And now, nearly a year later I am feeling more alive than ever. 


Monday, April 20, 2015

April

This post has nothing in particular to do with the month of April...these photos were actually taken the last week of March anyways.  But, here's to just a few left over photos from when I would sit with loving eyes in the center of my studio staring at all my pretty blooms after my first big trip to the flower market. 
Anyways, I went to the SF flower mart again this past Friday and it occurred to me how interesting it is that I have absolutely zero trouble getting up at 4:15am and out the door on schedule however, when I need to get up for school during the week at 6-6:30am it's practically a miracle if I'm able to do so without turning my alarm off and sleeping in too late, thus leaving me rushing to get ready and eating breakfast in the car on the way to campus.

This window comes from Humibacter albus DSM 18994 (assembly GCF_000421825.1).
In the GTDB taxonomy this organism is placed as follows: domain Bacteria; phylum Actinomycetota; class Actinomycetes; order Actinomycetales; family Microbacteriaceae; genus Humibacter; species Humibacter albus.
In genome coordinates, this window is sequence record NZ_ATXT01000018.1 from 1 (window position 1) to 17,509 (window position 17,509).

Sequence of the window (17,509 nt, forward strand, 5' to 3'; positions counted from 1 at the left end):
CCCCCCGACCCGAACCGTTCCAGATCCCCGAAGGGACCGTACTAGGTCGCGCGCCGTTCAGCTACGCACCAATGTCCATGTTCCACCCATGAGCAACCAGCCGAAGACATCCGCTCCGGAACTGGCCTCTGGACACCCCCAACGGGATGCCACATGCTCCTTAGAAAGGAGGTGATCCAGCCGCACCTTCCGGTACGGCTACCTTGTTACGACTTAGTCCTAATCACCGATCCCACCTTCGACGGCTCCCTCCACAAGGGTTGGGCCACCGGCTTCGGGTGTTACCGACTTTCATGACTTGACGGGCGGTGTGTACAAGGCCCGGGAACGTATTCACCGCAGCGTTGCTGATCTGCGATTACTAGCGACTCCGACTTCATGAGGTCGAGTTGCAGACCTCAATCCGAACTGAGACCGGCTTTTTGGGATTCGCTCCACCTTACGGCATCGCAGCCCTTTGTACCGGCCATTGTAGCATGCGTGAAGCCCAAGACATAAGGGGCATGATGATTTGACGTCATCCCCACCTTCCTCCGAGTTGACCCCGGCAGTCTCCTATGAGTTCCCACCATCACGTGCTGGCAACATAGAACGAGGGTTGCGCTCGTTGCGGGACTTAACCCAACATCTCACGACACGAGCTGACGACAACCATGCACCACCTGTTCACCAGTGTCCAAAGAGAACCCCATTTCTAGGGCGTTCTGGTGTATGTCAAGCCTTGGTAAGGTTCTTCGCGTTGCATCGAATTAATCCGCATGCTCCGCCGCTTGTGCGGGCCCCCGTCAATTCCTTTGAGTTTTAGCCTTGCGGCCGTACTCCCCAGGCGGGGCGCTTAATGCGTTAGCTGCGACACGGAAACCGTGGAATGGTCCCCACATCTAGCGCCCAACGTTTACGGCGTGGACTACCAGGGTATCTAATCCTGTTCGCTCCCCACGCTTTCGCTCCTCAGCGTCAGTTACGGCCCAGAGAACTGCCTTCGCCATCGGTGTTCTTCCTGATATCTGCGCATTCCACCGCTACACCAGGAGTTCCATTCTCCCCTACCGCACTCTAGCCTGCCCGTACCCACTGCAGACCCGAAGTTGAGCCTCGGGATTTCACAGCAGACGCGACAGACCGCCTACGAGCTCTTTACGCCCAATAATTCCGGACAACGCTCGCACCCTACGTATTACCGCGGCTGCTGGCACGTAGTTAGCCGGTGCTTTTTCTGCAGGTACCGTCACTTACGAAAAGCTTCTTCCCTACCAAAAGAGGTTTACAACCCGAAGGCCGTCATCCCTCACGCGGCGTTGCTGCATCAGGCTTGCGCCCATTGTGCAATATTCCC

Tank top - Everlane

Friday, April 17, 2015

All of the flowers - p a r t 3

Here's to the final floral-full post (for now!).  It's interesting to see how my taste in fleurs change over the years.  When I was younger I loved daffodils.  Then I went on to loving peonies (and still do, they're my #2 favorite).  But, when I first laid eyes on David Austin Juliet Garden Roses via photos online, they immediately took place as my favorite flower ever.  When I first went to the SF Flower Mart and saw some for the first time in person I nearly felt like crying, they're just SO beautiful!
What's your favorite flower?